For example, if your team has just released a wonderful website that tracks football players and their statistics through the season, would you rather email a journalist that covers the technology space or would you rather email a sports journalist? It seems obvious, but I've seen many startups choose volume over relevancy.
You have a very good chance of having your pitch read and responded to if you're careful in picking who you email.
3. Personalize Your Email
One of the most common mistakes I've seen people do is mass email a group of journalists with the same body content. I'm not sure if there's an automated service that lets people do this, but we used to receive over 15 emails every week that began with the line, "Dear editors of [domain name]". Please, never do this.
Most publications will list their authors and their contact information on the website, so take some time to find out which author is the most relevant to your product and email them directly instead of sending a generic email to the publication.
If you're emailing a journalist expecting them to write about your product, the least you can do is draft a personalized email to them. Greet them by their first name, and in some cases, commend them for their recent work or success.
4. Don't Get Lost in the Clutter
Most publications I've seen usually plan their week on Mondays with a team meeting. Talking from my personal experience, I never liked opening my mailbox on a Monday and see all the piles of email from the last three days. Getting through all of that was a task in itself.
So it's advisable to avoid emailing journalists at the start or at the end of the week. Tuesdays, Wednesdays, or even Thursdays are a good bet. Most pitches about app releases that we used to get were on Tuesdays, so we could get time to try the app out before its release towards the end of the week.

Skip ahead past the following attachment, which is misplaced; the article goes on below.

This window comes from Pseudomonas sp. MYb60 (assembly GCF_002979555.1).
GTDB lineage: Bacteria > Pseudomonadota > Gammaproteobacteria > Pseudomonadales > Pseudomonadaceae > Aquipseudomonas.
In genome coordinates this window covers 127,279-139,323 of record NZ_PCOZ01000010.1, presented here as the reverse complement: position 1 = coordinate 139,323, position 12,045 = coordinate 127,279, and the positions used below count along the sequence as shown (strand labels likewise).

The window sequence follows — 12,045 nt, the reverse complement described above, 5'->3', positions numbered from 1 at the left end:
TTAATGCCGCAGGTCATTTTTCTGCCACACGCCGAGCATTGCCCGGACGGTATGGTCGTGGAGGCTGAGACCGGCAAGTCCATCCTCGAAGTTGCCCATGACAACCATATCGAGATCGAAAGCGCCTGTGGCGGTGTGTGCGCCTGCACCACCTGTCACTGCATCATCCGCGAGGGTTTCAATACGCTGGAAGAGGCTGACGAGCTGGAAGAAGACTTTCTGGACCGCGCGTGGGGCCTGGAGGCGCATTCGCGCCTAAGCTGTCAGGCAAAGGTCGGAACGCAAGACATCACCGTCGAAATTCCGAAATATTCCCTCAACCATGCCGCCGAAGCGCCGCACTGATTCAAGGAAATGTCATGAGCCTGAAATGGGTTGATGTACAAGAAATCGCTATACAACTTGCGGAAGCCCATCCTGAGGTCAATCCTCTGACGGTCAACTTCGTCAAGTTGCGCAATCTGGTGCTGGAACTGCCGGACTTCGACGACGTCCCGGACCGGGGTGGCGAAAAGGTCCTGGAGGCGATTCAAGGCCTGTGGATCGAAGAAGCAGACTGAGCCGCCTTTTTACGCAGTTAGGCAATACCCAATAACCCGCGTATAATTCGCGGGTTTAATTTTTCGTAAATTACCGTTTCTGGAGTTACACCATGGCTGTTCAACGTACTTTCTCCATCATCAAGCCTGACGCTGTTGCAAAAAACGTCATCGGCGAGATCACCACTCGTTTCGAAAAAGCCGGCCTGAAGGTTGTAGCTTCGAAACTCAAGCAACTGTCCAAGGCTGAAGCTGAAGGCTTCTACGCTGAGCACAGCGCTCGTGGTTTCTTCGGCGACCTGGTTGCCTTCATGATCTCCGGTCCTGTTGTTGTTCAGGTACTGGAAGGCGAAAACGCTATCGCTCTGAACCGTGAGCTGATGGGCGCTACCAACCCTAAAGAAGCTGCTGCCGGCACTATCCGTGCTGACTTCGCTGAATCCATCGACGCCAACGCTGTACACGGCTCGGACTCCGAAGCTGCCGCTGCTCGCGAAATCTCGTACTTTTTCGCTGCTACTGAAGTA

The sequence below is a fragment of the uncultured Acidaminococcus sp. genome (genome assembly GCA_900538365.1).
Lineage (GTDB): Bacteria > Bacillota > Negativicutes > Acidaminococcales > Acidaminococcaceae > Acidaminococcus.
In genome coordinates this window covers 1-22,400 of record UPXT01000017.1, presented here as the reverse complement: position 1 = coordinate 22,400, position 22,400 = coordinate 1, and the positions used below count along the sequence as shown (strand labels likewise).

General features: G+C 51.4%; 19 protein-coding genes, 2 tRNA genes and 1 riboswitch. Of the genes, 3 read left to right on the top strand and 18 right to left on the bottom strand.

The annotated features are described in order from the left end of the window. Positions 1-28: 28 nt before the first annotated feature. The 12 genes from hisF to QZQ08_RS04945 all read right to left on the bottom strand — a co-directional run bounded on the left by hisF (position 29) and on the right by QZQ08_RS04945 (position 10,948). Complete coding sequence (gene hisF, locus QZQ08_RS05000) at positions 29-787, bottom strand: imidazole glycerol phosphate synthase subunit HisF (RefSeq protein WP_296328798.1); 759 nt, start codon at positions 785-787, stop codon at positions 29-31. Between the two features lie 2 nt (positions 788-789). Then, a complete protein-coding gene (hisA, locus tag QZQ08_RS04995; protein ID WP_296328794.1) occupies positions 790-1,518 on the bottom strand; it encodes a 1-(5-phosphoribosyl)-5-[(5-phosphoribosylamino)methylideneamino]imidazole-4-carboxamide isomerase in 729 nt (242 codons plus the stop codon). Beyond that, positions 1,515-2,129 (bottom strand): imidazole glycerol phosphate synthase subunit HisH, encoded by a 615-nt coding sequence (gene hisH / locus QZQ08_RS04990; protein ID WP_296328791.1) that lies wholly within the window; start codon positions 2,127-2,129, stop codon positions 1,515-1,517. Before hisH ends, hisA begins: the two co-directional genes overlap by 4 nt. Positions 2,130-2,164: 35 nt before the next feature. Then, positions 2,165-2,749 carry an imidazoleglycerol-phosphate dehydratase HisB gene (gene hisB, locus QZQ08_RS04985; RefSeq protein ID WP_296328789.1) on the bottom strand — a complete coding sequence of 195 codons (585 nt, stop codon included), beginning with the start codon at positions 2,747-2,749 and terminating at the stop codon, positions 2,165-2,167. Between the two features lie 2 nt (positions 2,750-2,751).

5. Stay Away From Attachments
Attachments are the worst things about email today. Sure, it's nice to quickly attach something to an email, but the fact that you're creating copies of the same file over and over again is not only frustrating, it also clutters up your inbox and you'll quickly run out of space in no time.
Now imagine that you're a journalist and you get 100+ emails a day, a majority of which have press kits and press releases attached to them and many of them totally irrelevant to your work. How'd your work day be if you had to deal with this nuisance every day?
As a general rule of them, never email attachments to a journalist unless they specifically ask for it. If you absolutely have to, always send a downloadable link to files you want to send to them.
6. Follow Up, But Avoid Being Pushy
If you haven't heard back from a journalist for a few days, you can send them a quick follow-up. Journalists are busy people, and it's quite possible that they missed your email or it got lost in the rest of the clutter in their inbox.
But you should be very careful with your follow-ups. Never send follow-ups too quickly or repeatedly. In fact, I usually advise that you shouldn't do more than one follow-up if you haven't interacted with that journalist before this. Spark has a wonderful feature that automatically reminds you to follow-up on the date and time of your choosing, allowing you to manually mark an email for follow-up later.
More importantly, never be pushy in your emails. Getting repeated emails from someone you don't know, about something you don't care about it, is not only annoying, but also wastes your time. No journalist wants to deal with this.
If you haven't heard back from a journalist after a follow-up, assume that it wasn't a good fit, and move on.